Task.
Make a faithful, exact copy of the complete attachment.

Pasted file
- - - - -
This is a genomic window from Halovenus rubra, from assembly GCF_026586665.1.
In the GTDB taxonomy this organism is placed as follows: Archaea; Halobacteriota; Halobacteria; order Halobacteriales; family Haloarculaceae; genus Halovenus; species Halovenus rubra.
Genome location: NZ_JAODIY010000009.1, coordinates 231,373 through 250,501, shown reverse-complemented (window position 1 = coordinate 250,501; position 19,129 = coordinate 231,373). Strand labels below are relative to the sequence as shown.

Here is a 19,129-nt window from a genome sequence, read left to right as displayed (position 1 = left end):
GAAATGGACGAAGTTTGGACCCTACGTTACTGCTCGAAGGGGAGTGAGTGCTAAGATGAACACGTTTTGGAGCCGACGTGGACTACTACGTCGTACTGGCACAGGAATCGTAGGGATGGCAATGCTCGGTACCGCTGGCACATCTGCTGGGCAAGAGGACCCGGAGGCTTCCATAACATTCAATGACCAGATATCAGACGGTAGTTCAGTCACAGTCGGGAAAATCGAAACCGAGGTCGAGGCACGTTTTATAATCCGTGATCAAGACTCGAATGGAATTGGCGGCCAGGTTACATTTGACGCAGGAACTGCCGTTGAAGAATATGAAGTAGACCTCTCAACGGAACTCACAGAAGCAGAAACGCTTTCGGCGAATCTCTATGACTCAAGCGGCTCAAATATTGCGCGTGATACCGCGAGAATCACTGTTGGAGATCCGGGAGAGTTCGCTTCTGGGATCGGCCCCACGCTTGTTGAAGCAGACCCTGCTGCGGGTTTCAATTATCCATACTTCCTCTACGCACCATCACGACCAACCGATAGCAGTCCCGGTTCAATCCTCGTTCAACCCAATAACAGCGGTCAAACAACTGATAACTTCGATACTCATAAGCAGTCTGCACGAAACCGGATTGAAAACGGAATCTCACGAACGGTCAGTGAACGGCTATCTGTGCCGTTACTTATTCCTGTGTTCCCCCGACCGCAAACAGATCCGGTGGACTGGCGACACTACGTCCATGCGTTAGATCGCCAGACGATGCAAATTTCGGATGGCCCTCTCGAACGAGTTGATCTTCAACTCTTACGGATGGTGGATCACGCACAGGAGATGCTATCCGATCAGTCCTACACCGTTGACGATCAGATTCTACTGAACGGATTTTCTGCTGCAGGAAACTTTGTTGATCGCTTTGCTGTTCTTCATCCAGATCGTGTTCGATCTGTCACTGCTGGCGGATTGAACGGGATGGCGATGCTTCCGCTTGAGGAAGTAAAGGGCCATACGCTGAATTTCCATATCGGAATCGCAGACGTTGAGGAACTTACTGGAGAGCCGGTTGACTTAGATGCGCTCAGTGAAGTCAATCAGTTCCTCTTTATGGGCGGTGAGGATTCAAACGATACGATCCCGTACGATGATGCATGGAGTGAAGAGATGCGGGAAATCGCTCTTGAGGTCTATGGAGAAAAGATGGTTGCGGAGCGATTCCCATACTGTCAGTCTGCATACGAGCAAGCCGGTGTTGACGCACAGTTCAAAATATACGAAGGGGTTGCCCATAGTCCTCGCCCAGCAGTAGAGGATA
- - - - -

This is a genomic window from Halovenus rubra, from assembly GCF_026586665.1.
In the GTDB taxonomy this organism is placed as follows: Archaea; Halobacteriota; Halobacteria; order Halobacteriales; family Haloarculaceae; genus Halovenus; species Halovenus rubra.
Genome location: NZ_JAODIY010000009.1, coordinates 231,373 through 250,501, shown reverse-complemented (window position 1 = coordinate 250,501; position 19,129 = coordinate 231,373). Strand labels below are relative to the sequence as shown.

Here is a 19,129-nt window from a genome sequence, read left to right as displayed (position 1 = left end):
GAAATGGACGAAGTTTGGACCCTACGTTACTGCTCGAAGGGGAGTGAGTGCTAAGATGAACACGTTTTGGAGCCGACGTGGACTACTACGTCGTACTGGCACAGGAATCGTAGGGATGGCAATGCTCGGTACCGCTGGCACATCTGCTGGGCAAGAGGACCCGGAGGCTTCCATAACATTCAATGACCAGATATCAGACGGTAGTTCAGTCACAGTCGGGAAAATCGAAACCGAGGTCGAGGCACGTTTTATAATCCGTGATCAAGACTCGAATGGAATTGGCGGCCAGGTTACATTTGACGCAGGAACTGCCGTTGAAGAATATGAAGTAGACCTCTCAACGGAACTCACAGAAGCAGAAACGCTTTCGGCGAATCTCTATGACTCAAGCGGCTCAAATATTGCGCGTGATACCGCGAGAATCACTGTTGGAGATCCGGGAGAGTTCGCTTCTGGGATCGGCCCCACGCTTGTTGAAGCAGACCCTGCTGCGGGTTTCAATTATCCATACTTCCTCTACGCACCATCACGACCAACCGATAGCAGTCCCGGTTCAATCCTCGTTCAACCCAATAACAGCGGTCAAACAACTGATAACTTCGATACTCATAAGCAGTCTGCACGAAACCGGATTGAAAACGGAATCTCACGAACGGTCAGTGAACGGCTATCTGTGCCGTTACTTATTCCTGTGTTCCCCCGACCGCAAACAGATCCGGTGGACTGGCGACACTACGTCCATGCGTTAGATCGCCAGACGATGCAAATTTCGGATGGCCCTCTCGAACGAGTTGATCTTCAACTCTTACGGATGGTGGATCACGCACAGGAGATGCTATCCGATCAGTCCTACACCGTTGACGATCAGATTCTACTGAACGGATTTTCTGCTGCAGGAAACTTTGTTGATCGCTTTGCTGTTCTTCATCCAGATCGTGTTCGATCTGTCACTGCTGGCGGATTGAACGGGATGGCGATGCTTCCGCTTGAGGAAGTAAAGGGCCATACGCTGAATTTCCATATCGGAATCGCAGACGTTGAGGAACTTACTGGAGAGCCGGTTGACTTAGATGCGCTCAGTGAAGTCAATCAGTTCCTCTTTATGGGCGGTGAGGATTCAAACGATACGATCCCGTACGATGATGCATGGAGTGAAGAGATGCGGGAAATCGCTCTTGAGGTCTATGGAGAAAAGATGGTTGCGGAGCGATTCCCATACTGTCAGTCTGCATACGAGCAAGCCGGTGTTGACGCACAGTTCAAAATATACGAAGGGGTTGCCCATAGTCCTCGCCCAGCAGTAGAGGATA